Fabio Carvalho has become a firm favourite with the Craven Cottage fans this term, having broken into the first team superb in the closing stages last season. The England youth international has produced dazzling displays using his enigmatic flair to score seven goals and contribute five assists in nineteen games as Fulham top the Championship table, leaving Liverpool scrambling for his signature on deadline day, although the deal ultimately fell through. However, what were the contributing factors behind the breakdown of his transfer, and what could we see next for the young starlet?

Fulham refused to enter negotiations for Fabio Carvalho, whose deal expires at the end of the current season, until the final day of the January transfer window. When the Whites were finally brought to the table, they baulked at Liverpool’s meagre offer, which reportedly amounted to around £5 million for one of the country’s hottest young talents. However, reports emerged shortly before 11pm that sunk the hearts of Fulham fans the world over. The club had accepted a bid of £8 million, including add-ons, with a loan-back for the remainder of the season and a sell-on clause, leaving Carvalho to negotiate the terms of the Reds’ proposed 5-year contract.

However, as the deadline passed, reports emerged of the deal collapsing – whilst Fulham still managed to facilitate the loan of Neco Williams from Liverpool. This led to mass celebrations on social media. Most news outlets stated that the deal was prevented due to a lack of time, with the Premier League’s two-hour deadline extension from submitting a deal sheet not applicable for English Football League sides. However, there were also rumours of Fabio experiencing ‘cold feet‘ over whether Liverpool is indeed the correct team for him.

So, why did Fulham accept the bid from Liverpool in the first place? Relationships fractured between the two clubs following the debacle with Harvey Elliott, with Fulham demanding £10 million plus add-ons for their prized asset but Liverpool offering just £850,000. Thus, the London side were forced into court to obtain a better price, eventually settling for £1.7 million, which rises to £4.3 million after 100 Liverpool caps and an England cap, with a 20 per cent sell-on clause at a tribunal. This would have undoubtedly have hurt the staff at Motspur Park, who had nurtured one of England’s most promising young talents from an early age and provided him with a route into the first team only to be ‘stolen’ for a pittance.

Whilst relations were supposedly patched up via the generous structuring of the deal for Harry Wilson, who Fulham do not have to pay any of the £12 million fee for until next season in order to avoid breaching FFP regulation, perhaps Fuham agreed a deal simply to prevent deja vu.

However, the negotiations may not be all they seem on the surface. One of the considered factors for tribunals, a procedure to compensate a club when a player aged 23 and under moves clubs at the end of their contract in order to cover ‘player development’ costs rather than the famed Bosman system, is the ‘sustained interest shown by other clubs in acquiring the player’s registration‘. Thus, the Fulham hierarchy may have cleverly forced Liverpool to show their hand as they have already stated that they value Carvalho at least £8 million.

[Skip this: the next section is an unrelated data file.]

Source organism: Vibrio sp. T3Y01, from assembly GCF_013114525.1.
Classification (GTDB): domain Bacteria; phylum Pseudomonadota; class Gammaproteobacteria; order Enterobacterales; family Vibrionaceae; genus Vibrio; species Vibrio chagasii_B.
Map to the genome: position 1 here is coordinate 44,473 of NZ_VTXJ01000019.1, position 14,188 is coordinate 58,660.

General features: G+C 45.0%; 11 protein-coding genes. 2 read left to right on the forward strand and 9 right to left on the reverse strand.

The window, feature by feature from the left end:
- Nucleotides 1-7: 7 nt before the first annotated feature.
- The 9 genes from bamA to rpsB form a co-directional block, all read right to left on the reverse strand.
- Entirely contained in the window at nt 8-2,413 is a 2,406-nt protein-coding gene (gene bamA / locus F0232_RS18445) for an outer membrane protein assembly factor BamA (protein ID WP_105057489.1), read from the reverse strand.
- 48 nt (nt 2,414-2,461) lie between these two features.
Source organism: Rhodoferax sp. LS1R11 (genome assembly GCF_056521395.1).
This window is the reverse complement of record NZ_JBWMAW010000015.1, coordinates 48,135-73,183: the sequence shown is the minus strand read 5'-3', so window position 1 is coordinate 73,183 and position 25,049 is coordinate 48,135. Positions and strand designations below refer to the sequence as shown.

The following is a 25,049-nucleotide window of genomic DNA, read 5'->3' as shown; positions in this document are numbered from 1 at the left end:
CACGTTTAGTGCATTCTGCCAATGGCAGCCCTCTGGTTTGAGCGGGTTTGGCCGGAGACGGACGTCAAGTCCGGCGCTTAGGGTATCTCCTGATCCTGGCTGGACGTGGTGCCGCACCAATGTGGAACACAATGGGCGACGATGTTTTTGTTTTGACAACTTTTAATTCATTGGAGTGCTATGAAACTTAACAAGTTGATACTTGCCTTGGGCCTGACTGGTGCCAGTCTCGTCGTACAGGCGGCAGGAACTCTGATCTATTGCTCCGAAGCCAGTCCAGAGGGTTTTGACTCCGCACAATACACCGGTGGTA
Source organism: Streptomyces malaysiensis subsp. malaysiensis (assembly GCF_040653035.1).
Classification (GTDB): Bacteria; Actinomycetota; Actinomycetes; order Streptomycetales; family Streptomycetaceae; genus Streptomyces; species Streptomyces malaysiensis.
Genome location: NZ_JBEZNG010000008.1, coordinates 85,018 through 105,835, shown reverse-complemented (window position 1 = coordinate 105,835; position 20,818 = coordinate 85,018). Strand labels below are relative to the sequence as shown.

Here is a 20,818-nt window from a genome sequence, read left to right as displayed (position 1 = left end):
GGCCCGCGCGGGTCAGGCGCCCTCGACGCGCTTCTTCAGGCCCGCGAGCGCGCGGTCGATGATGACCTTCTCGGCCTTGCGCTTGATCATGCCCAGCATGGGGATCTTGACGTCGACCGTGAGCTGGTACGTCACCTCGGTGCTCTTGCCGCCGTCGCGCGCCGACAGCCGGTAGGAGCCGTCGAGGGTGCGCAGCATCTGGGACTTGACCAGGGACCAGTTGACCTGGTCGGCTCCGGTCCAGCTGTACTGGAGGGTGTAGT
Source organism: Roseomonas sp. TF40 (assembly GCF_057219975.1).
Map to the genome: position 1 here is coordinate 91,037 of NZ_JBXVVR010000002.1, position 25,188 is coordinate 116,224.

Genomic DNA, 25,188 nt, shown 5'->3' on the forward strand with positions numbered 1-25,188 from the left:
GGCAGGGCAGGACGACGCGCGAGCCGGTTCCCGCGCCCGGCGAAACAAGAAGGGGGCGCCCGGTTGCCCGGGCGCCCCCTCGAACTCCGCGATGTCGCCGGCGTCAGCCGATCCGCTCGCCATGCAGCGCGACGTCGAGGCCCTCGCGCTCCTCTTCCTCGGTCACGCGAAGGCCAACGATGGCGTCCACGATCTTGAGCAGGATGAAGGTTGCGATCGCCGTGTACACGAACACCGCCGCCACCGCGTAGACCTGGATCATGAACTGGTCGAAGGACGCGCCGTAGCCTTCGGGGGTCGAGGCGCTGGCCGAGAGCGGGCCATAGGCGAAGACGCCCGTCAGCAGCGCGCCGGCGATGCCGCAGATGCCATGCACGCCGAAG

Furthermore, another contributing factor in the player value decision-making process is the terms of new contracts offered by both clubs. So, whilst Carvalho may have rejected multiple contracts from the Cottagers, if they are deemed lucrative in contrast to the average for a player of his age in the Championship, this may work in the club’s favour at a tribunal – especially if Liverpool outbid Fulham’s contract offers.

Therefore, the Whites may be able to argue that they should receive a minimum of £8 million at a tribunal, with the possibility of contending for an even greater amount – particularly if his form should continue until the end of the season. Following his performance at Manchester City, where he was undoubtedly a shining star in a difficult game, there is little doubt for otherwise.

However, should Carvalho opt to join a non-UK based side in the summer, Fulham could miss out almost entirely on any considerable value. This is because as per FIFA rules, should a ‘home-grown’ talent leave the UK for the continent, the compensation is capped at a measly £500,000.

For Fulham, this is deemed a risk worth taking. Carvalho is a key player in Marco Silva’s side as the Portuguese manager pushes the Whites towards the Premier League. Should Fabio continue his form and help fire the club to promotion, the financial rewards of competing in the top division are far greater than what the club could currently gain or lose from his departure – no matter if he joins a rival English team or one in the continent. This is because finishing bottom in the Premier League in 2018/19 was worth £90 million in broadcast revenue, whilst winning the Championship in the same season was worth just £8 million.

Therefore, not only was this an opportunity for Fulham to one-up Liverpool to dispel previous grievances, but it was also an opportunity to keep a prized asset and key player for at least 6 months longer whilst still financially benefits no matter what the outcome at the end of this period. Pretty smart business, eh?